Q: Simmons — can you rank the four possible Super Bowl matchups from “I’D DEFINITELY WATCH THIS” TO “THIS WILL BE THE MOST EXTRAORDINARY SUPER BOWL SINCE SAVING PRIVATE RYAN”?
—DT, Hamden, CT

SG: Absolutely! I’ll even include the actual Vegas odds …

4. Seattle vs. New England (+350)
Pete Carroll’s Revenge! The Brady-to-Wilson Heady QB Who Just Wins Football Games torch pass! Spygate vs. Adderall! Richard Sherman’s “U MAD BRO?” clip getting played 2 million times! The Pats going for history (their fourth) vs. the Seahawks going for history (their first, as well as Seattle’s first title in 35 years since the R-I-FUCKING-P SuperSonics That Eventually Got Hijacked And Relocated To Oklahoma City). That’s a fantastic Super Bowl. And it couldn’t crack the top three.

3. Denver vs. San Francisco (+275)
Manning tries to complete his storybook season (and finish off a pretty unassailable football résumé), while Jim Harbaugh’s Niners try to become the best team of this decade (at least so far). Really good football game — it would be fascinating to see if the Niners could pull a 2003 Pats and just throw Manning around like a rag doll. My fear would be that, for two weeks, we’d only be hearing about (a) Peyton Manning!, (b) how both teams have a healthy respect for one another, and (c) PEYTON MANNING IN COLD WEATHER?!?!?!?? Then again, what’s more compelling right now than Peyton Manning playing a big football game in freezing-cold weather?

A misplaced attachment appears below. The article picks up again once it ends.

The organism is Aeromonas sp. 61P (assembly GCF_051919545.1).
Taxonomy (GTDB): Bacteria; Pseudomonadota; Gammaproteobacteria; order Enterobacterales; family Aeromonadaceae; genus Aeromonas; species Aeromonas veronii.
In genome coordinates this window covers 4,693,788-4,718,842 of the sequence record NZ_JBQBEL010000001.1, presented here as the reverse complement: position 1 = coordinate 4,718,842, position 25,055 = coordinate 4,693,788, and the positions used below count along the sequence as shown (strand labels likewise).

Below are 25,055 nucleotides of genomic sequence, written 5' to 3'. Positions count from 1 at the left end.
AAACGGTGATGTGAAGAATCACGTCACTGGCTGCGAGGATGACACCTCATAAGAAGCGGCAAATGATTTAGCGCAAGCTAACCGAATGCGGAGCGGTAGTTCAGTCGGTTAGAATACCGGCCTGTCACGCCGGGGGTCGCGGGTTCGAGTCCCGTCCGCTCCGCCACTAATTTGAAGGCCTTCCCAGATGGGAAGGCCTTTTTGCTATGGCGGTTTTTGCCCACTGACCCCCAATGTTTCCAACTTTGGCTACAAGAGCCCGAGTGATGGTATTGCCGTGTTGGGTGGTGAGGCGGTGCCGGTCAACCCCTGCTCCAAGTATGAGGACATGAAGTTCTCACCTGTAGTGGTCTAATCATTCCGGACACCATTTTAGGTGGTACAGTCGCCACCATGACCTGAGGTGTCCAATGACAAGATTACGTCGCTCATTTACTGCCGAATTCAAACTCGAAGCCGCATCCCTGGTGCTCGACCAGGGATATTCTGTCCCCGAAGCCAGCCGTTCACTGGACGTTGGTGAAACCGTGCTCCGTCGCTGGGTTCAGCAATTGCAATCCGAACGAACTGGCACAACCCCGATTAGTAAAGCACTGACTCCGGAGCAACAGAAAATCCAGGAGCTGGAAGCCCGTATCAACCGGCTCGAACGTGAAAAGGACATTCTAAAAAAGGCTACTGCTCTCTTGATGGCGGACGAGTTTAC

2. San Francisco vs. New England (+625)
Belichick trying to pass Walsh’s Super Bowl total; Brady trying to catch his idol Montana (and beat his favorite boyhood team); the 1981-95 Niners/2001-13 Pats parallels; Belichick going against The Next Belichick; Old-School QB Brady vs. New-School QB Kaepernick; East Coast vs. West Coast; Beacon Hill vs. Pacific Heights; some really fun football-related subplots (the best one: San Francisco’s brutally physical defense going against a New England team that keeps falling short in the playoffs against brutally physical defenses). Love the history with this one. It FEELS slightly bigger than Seahawks-Pats.1